Wood keeps focus amid off-field turmoil
Warrington forward Paul Wood, dubbed the world's toughest athlete after playing on in the Grand Final with a ruptured testicle, demonstrated more bravery on Tuesday when he fronted the media over shocking revelations about his private life.
Wood, who opened up about his obsessive compulsive disorder in the build-up to the Challenge Cup final last summer, made the news in the aftermath of October's Super League title decider when he had to have a testicle removed following injury in the defeat by Leeds.
And the 31-year-old prop hit the headlines last week when he was alleged to have left his wife Shelley and two young children to move in with local celebrity Holly Henderson, who used to date Manchester City footballer Mario Balotelli. Wood might have been forgiven for adopting a low profile at the Wolves' pre-season media day, but he said: "I thought I'd face the music. I've nothing to hide."
He continued: "There's been some truth in the papers and there's been some lies as well, but I'm not going to broadcast my personal life. I'll leave it as it is. The people who are close to me know exactly what's gone on and they're the people that count."
Wood was a little more forthcoming over the injury that brought him worldwide fame.
The tough-tackling forward played on for 20 minutes after accidentally being kneed in the groin by Leeds centre Kallum Watkins at the start of the second half of the Grand Final.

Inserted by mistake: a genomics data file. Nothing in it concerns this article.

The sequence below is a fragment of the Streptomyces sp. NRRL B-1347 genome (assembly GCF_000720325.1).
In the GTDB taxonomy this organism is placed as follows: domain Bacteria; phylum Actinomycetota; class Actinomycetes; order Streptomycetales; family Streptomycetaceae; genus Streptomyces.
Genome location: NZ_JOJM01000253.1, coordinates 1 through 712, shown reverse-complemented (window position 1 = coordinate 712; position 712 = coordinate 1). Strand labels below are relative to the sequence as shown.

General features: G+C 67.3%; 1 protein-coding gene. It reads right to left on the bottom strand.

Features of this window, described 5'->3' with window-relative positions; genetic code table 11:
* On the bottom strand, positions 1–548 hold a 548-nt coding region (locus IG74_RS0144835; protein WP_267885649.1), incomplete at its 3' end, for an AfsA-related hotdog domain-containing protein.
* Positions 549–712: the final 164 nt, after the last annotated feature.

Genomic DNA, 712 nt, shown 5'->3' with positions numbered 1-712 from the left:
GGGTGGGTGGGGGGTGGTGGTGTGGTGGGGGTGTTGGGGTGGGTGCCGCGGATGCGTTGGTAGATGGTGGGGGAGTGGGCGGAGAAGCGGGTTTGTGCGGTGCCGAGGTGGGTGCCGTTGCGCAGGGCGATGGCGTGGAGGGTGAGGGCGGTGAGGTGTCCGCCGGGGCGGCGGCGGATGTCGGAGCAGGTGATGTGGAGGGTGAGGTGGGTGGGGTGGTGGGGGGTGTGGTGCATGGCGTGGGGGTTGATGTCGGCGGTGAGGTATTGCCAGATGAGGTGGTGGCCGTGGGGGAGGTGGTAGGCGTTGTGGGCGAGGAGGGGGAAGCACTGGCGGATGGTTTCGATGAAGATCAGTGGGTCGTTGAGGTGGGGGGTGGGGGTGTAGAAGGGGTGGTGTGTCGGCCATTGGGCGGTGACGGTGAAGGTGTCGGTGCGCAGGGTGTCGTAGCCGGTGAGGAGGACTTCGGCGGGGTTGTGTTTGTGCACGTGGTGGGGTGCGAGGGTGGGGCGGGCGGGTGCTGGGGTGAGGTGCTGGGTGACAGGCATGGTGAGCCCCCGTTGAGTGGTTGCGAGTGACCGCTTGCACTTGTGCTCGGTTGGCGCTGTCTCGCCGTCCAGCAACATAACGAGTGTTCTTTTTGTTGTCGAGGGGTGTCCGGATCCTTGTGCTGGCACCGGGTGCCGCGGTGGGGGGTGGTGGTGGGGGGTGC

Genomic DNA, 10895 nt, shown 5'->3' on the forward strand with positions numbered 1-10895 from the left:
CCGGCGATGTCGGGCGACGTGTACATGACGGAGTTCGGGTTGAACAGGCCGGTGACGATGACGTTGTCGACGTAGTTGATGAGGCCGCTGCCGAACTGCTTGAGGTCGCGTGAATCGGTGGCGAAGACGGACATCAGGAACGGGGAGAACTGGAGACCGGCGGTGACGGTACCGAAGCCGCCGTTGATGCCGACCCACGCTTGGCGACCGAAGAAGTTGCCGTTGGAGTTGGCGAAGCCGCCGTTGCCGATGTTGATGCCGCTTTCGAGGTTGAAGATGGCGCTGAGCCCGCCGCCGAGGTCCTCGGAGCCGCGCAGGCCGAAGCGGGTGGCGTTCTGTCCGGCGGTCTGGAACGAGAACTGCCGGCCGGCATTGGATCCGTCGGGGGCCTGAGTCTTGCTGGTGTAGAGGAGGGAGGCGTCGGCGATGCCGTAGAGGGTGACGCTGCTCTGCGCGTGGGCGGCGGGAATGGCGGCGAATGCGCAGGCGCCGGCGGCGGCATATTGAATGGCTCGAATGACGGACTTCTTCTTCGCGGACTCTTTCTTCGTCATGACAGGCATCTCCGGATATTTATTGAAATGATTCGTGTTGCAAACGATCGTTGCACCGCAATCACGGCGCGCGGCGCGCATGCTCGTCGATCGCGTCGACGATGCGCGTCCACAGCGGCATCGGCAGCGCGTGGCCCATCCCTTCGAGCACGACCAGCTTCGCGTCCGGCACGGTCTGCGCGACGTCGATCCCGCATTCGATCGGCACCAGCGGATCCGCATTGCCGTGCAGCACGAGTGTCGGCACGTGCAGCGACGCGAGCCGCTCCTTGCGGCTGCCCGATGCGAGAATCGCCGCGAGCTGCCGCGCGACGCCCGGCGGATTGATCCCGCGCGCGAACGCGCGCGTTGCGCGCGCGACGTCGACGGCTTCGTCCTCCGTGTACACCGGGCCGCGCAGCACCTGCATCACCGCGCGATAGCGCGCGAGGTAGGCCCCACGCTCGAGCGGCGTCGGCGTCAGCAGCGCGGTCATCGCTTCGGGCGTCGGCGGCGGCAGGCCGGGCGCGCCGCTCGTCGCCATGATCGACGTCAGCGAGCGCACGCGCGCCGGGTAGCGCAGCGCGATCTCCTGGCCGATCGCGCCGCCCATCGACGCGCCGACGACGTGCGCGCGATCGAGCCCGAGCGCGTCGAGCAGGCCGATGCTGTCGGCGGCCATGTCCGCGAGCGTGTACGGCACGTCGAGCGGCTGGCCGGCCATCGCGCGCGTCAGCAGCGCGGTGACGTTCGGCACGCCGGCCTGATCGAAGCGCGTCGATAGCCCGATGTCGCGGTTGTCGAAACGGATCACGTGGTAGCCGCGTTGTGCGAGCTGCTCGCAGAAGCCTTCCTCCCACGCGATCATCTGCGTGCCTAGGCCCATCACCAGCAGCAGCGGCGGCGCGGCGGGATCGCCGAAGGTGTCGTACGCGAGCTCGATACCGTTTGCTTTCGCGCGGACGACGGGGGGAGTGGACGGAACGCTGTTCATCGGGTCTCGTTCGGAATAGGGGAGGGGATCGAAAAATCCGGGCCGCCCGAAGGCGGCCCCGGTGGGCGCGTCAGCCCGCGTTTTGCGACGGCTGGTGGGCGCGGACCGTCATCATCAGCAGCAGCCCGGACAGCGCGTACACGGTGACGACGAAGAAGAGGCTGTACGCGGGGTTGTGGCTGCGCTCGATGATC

He made no mention of the injury in post-match interviews but was subsequently taken to hospital for surgery to have the testicle removed and later made light of his misfortune, tweeting: "Just coming out of hospital to go home...Seriously feel like I've left something?".
The tweet soon went viral and, for the first time in a 13-year career at the highest level of domestic rugby league, Wood was a man in demand.
"The reaction was absolutely unbelievable - everyone wanted to talk to me," he said. "The weirdest thing was seeing my story come up as a question on The Million Pound Drop with Davina McCall.
"It was good for rugby league. It's probably had more coverage than anything else over the last few years. Someone told me I was among the five best sporting moments of the year in a magazine so again it's just good for rugby league, that people appreciate how hard the game is."